What is resistor noise?
Noise is an unwanted phenomenon for resistors. For some applications the noise properties are important. Examples are high gain amplifiers, charge amplifiers and low-level signals. Resistor noise is often specified as microvolts noise per volt of applied voltage, for a 1 MHz bandwidth. Thermal noise is the predominant source of noise for resistors. It is dependent on three variables: resistance, temperature and bandwidth. The relation between these three parameters is describes by the formula:
Where E is the RMS noise signal in volts, R is the resistance in ohms, k is Boltzmann’s constant, T is the temperature in Kelvin and dF is the bandwidth in Hz. The equation shows that the noise level can be decreased by reducing the resistance, the temperature or the bandwidth. Knowing Boltzmann’s constant, the formula is simplified to:
Where E is now the noise voltage in nanovolts, R in kΩ, and dF in kHz.
Thermal and current noise
There are two types of noise: the thermal noise and the current noise. To understand their principle, they will be discussed in more detail. In all materials, the electrons permanently move. As temperature increases, the movements increase. The vibrations of the electrons cause an electric signal (AC) across the terminals of the component. Because the vibrations are completely random, the electrical signal is noise. This is called thermal noise or Johnson noise. It is the main contributor to noise for resistors. Thermal noise is constant over a wide frequency range. Current noise however, declines when frequency is increased. The thermal noise increases with a larger resistance value, while the current noise decreases.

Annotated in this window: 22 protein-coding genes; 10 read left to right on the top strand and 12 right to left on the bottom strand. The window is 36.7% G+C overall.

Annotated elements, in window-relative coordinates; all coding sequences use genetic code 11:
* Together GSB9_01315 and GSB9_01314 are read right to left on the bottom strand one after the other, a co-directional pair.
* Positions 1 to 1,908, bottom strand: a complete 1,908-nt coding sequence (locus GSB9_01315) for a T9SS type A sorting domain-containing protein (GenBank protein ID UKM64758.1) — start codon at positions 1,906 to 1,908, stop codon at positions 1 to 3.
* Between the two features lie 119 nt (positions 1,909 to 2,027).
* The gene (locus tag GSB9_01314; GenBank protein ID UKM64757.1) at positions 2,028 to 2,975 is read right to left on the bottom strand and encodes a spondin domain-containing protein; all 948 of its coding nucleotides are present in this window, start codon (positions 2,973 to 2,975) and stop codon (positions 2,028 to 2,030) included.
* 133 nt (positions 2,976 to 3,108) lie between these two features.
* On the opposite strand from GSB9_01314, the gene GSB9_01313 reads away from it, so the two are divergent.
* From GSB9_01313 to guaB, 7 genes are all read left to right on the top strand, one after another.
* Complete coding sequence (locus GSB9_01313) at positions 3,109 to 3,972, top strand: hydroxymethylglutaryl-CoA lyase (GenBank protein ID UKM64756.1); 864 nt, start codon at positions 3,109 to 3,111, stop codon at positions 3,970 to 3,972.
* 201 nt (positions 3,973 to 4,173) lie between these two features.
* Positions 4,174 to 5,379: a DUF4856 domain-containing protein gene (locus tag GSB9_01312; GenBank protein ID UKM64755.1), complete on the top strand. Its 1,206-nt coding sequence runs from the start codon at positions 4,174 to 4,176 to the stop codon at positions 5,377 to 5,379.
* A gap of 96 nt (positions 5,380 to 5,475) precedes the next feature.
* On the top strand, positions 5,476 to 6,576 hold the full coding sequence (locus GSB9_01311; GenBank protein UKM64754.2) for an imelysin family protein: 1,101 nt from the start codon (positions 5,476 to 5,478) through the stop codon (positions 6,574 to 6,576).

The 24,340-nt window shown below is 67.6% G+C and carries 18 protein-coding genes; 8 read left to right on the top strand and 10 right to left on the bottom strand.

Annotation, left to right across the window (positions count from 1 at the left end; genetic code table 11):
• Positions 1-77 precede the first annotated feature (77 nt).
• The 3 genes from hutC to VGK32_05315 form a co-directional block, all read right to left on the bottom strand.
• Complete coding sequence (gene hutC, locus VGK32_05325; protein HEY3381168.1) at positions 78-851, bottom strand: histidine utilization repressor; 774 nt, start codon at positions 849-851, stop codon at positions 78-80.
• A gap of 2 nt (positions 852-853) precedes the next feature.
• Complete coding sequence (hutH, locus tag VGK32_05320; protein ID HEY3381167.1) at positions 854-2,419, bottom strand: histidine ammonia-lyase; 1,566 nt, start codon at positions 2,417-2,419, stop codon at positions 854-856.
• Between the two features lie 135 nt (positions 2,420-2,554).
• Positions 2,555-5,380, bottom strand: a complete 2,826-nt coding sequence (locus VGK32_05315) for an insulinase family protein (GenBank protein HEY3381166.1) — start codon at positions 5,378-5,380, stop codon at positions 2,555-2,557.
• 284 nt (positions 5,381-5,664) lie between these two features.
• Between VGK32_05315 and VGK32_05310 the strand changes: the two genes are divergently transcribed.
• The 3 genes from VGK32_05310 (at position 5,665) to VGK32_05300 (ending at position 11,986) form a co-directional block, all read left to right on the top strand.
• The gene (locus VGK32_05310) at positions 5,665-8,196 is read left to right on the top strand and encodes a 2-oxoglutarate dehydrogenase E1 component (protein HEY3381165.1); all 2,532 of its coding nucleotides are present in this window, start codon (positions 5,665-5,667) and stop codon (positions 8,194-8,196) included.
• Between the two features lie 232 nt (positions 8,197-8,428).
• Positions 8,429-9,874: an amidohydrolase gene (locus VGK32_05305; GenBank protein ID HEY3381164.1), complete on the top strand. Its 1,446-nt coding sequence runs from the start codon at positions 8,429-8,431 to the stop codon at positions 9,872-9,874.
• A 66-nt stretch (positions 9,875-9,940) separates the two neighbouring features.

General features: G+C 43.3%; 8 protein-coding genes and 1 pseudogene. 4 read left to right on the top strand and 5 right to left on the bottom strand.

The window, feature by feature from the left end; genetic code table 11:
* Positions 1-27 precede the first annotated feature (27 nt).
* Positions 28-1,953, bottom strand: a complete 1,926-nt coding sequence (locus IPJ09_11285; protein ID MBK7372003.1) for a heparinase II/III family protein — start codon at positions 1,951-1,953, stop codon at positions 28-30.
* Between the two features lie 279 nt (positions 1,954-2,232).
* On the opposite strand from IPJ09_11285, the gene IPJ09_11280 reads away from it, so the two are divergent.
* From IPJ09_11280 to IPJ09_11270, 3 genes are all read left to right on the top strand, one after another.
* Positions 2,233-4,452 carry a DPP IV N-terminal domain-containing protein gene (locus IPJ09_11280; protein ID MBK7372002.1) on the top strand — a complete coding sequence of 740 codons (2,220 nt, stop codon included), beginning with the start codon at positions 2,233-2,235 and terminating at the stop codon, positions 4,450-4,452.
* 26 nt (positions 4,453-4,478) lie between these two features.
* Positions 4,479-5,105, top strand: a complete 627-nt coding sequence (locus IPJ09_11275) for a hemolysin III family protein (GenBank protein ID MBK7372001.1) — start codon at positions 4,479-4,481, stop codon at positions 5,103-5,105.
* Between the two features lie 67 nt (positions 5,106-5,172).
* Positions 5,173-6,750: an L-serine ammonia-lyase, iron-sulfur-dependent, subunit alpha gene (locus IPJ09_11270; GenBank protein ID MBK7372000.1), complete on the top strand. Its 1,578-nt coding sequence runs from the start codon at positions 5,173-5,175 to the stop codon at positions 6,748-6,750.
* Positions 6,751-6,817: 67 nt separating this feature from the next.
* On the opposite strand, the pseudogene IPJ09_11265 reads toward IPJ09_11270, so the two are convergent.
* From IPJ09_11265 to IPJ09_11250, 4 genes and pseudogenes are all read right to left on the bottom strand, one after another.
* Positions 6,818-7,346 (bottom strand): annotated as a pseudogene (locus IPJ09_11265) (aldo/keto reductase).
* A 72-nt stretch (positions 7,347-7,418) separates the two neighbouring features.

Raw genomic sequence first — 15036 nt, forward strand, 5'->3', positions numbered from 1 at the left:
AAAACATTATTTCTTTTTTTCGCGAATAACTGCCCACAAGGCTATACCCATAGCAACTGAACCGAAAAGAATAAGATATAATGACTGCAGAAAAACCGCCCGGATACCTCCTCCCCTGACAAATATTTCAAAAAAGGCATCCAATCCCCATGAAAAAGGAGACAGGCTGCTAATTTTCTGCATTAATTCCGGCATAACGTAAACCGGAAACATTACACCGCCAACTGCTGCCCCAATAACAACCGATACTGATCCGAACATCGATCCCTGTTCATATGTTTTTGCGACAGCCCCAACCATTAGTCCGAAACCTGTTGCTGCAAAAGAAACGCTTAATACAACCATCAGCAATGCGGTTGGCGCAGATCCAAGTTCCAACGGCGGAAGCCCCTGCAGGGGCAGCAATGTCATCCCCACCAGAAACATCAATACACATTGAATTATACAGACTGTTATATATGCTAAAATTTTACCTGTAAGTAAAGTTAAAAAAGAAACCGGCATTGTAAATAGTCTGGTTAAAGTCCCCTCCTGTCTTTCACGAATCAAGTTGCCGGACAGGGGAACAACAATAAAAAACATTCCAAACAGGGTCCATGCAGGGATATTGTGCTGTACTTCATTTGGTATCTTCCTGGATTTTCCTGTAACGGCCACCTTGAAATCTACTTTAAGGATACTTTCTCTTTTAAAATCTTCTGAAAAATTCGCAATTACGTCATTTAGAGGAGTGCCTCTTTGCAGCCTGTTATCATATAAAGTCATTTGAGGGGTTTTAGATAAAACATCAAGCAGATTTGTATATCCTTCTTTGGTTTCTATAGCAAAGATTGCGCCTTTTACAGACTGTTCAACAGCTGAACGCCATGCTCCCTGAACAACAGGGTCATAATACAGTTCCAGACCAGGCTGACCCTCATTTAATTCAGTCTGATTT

The way to measure resistor current noise is defined in norm IEC 60195. This makes the comparison of different manufacturers possible. The current noise of a resistor is described by the current noise index with a code number.
Low Noise Resistor
Thin film, metal foil and wire wound resistors have better noise characteristics than other types. Therefore they are often specified in low-noise amplifying applications. The carbon composition resistor and thick film are of the worst types. They cope with high noise due to the construction and material.
In every amplifier circuit, the input resistor is critical. Any noise at the input signal will be amplified to the full gain. It is therefore of high importance to choose a low-noise resistor at the first stage, as well as a low resistance value. This is however not valid for a load resistor, since the gain that is obtained from a high resistance value outweighs the higher noise level. Because thermal noise is temperature dependent, it is very effective to cool the input stages to reach a low-noise performance.